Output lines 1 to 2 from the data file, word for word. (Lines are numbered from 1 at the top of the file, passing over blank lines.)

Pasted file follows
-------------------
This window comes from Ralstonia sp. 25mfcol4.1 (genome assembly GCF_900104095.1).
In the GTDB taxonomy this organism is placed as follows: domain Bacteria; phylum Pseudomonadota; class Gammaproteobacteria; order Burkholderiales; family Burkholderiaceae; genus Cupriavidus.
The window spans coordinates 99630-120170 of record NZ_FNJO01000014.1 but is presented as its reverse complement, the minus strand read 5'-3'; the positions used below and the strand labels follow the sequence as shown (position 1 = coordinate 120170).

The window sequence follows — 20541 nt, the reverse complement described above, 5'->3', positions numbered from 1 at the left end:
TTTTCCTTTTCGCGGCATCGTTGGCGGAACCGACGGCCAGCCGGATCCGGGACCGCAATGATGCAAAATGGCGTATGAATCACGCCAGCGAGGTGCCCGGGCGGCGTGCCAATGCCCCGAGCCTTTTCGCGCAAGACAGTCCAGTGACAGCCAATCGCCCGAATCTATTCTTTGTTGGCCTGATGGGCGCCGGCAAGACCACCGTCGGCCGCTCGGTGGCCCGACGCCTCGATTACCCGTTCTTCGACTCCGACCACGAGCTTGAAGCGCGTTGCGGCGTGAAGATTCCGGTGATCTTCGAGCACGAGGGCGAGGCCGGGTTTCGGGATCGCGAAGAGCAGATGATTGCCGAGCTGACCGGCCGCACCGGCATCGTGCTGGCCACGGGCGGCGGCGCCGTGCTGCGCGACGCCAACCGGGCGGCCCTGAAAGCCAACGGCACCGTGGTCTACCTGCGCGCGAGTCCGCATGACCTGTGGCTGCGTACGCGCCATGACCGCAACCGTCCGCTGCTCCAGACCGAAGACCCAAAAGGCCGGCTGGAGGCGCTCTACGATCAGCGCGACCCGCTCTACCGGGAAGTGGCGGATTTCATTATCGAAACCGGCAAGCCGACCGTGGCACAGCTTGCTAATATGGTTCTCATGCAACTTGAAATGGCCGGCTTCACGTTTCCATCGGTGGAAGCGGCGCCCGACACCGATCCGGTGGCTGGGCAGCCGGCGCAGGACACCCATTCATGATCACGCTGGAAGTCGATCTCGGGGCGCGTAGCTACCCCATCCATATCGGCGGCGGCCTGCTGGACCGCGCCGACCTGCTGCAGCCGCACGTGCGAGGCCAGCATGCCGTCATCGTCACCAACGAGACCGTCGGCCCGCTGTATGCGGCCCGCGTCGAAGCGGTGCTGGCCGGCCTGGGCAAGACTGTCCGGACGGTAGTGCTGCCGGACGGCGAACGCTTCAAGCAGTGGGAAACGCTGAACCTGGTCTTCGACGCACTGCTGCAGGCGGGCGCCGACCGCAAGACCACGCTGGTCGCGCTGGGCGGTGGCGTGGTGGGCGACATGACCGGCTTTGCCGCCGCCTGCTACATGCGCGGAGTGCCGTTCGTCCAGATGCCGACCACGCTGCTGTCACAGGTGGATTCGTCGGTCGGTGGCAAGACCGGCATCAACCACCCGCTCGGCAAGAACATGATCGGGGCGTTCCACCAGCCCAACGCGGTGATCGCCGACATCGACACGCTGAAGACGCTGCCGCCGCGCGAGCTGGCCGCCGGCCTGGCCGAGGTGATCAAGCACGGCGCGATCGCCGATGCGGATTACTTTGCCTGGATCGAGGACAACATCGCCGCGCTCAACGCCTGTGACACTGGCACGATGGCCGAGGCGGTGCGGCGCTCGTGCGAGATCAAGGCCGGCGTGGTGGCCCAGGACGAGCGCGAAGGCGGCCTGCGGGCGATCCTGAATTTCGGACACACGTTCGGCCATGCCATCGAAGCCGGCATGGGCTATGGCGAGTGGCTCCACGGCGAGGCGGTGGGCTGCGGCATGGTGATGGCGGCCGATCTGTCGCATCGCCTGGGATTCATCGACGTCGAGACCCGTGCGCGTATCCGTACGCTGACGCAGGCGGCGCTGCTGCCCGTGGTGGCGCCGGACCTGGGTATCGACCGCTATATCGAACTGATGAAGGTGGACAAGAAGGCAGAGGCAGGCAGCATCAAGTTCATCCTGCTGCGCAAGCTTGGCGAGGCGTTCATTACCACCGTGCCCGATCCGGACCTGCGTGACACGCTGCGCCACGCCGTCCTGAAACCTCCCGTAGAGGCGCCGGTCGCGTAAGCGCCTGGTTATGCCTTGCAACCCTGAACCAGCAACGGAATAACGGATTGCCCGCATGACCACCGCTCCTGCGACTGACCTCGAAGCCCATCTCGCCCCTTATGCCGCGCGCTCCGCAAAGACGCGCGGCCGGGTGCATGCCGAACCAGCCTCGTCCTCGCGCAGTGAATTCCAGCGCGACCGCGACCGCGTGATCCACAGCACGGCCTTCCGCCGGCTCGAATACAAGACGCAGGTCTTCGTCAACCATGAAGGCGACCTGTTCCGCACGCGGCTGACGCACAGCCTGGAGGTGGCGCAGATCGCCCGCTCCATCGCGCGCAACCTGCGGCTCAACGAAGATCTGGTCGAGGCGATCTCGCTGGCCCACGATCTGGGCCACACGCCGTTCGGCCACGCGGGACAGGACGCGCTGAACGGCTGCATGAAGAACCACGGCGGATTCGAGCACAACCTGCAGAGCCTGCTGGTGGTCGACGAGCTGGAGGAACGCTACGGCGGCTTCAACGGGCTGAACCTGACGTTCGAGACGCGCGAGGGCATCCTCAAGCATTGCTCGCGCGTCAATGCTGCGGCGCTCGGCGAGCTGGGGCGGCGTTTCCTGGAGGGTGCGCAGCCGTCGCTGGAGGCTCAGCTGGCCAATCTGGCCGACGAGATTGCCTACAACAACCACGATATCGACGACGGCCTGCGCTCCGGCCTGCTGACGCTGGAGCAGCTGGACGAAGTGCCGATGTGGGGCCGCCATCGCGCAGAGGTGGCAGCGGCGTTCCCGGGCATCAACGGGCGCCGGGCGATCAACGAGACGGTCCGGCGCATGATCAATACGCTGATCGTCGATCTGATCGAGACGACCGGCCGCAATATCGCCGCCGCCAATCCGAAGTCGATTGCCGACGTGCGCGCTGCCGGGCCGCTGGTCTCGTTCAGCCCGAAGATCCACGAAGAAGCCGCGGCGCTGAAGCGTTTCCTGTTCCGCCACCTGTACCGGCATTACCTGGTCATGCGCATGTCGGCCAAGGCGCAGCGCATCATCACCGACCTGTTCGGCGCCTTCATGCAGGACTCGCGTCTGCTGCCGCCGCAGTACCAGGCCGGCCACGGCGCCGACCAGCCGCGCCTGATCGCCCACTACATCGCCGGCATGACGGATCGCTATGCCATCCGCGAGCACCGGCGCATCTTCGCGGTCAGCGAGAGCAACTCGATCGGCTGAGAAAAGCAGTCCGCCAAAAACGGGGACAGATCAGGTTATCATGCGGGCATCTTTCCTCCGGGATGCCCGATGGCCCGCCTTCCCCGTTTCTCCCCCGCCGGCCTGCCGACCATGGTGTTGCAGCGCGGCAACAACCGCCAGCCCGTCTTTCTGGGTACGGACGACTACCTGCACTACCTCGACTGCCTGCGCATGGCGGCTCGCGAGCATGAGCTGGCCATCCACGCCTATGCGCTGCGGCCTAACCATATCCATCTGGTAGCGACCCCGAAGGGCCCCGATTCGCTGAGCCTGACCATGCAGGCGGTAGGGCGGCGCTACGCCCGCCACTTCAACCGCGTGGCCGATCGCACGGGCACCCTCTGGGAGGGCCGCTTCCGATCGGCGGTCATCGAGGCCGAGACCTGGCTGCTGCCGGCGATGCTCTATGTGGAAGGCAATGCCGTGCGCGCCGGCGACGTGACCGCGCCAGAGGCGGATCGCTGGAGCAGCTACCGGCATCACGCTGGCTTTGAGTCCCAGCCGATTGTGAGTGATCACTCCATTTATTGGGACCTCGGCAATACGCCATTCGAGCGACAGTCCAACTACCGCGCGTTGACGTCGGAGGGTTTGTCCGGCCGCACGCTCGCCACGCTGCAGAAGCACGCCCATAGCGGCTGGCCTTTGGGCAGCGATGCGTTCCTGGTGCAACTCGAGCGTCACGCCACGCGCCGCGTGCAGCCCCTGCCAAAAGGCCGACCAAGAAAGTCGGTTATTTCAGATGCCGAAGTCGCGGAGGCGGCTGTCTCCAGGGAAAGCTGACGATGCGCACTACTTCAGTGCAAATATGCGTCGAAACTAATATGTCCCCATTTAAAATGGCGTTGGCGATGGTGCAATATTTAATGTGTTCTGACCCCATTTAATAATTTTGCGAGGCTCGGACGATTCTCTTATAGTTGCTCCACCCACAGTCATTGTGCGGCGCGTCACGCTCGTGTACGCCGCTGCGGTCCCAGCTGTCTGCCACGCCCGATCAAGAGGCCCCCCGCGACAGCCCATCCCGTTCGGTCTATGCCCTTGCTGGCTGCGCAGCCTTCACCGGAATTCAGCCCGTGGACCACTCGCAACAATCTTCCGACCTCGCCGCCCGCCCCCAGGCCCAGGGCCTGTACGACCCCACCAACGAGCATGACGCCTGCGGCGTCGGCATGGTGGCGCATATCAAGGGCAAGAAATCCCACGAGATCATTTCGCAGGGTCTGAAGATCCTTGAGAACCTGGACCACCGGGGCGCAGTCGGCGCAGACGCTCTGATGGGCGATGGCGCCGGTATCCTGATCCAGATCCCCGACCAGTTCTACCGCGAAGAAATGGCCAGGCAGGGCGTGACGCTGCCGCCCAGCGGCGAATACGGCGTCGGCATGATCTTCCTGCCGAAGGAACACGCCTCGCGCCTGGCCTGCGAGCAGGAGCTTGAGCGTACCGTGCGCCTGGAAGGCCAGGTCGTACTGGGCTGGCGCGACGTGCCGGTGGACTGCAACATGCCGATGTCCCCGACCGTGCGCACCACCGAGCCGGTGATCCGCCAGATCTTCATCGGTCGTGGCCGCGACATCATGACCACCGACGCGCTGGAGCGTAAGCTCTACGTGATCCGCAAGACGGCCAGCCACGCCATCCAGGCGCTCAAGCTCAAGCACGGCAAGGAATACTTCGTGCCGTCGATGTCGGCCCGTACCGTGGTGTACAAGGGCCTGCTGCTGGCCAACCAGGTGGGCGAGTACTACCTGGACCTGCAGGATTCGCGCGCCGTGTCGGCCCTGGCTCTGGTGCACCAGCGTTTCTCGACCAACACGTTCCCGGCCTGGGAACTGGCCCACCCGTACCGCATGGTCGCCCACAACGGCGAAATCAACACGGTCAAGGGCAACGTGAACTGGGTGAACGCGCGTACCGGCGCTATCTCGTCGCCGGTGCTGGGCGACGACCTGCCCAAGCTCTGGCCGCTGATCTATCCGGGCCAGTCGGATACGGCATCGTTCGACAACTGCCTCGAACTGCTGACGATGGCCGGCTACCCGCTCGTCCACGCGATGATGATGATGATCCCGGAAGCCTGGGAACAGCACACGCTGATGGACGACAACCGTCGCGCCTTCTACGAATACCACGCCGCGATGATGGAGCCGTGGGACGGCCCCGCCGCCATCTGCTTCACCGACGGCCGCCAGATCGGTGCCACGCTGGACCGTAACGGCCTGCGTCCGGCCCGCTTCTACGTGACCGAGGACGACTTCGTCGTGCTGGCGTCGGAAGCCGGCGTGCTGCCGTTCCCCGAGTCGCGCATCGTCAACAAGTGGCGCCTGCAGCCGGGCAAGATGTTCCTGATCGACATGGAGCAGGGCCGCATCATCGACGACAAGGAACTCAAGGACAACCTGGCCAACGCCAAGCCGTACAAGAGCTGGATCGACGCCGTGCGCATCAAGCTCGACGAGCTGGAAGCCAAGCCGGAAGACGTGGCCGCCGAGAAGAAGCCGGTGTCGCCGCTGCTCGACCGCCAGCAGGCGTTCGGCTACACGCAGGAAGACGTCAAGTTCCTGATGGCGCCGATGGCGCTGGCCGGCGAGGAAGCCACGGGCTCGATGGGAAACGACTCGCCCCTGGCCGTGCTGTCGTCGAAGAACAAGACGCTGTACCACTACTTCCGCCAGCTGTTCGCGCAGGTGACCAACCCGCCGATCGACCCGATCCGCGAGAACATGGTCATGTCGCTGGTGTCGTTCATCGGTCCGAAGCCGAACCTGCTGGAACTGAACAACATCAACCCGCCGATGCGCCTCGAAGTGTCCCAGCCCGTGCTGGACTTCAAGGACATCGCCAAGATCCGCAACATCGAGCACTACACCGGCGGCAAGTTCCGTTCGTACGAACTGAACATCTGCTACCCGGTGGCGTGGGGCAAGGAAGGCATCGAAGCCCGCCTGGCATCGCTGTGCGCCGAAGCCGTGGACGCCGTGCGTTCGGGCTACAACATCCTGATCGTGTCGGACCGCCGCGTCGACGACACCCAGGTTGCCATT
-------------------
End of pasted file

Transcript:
This window comes from Ralstonia sp. 25mfcol4.1 (genome assembly GCF_900104095.1).
In the GTDB taxonomy this organism is placed as follows: domain Bacteria; phylum Pseudomonadota; class Gammaproteobacteria; order Burkholderiales; family Burkholderiaceae; genus Cupriavidus.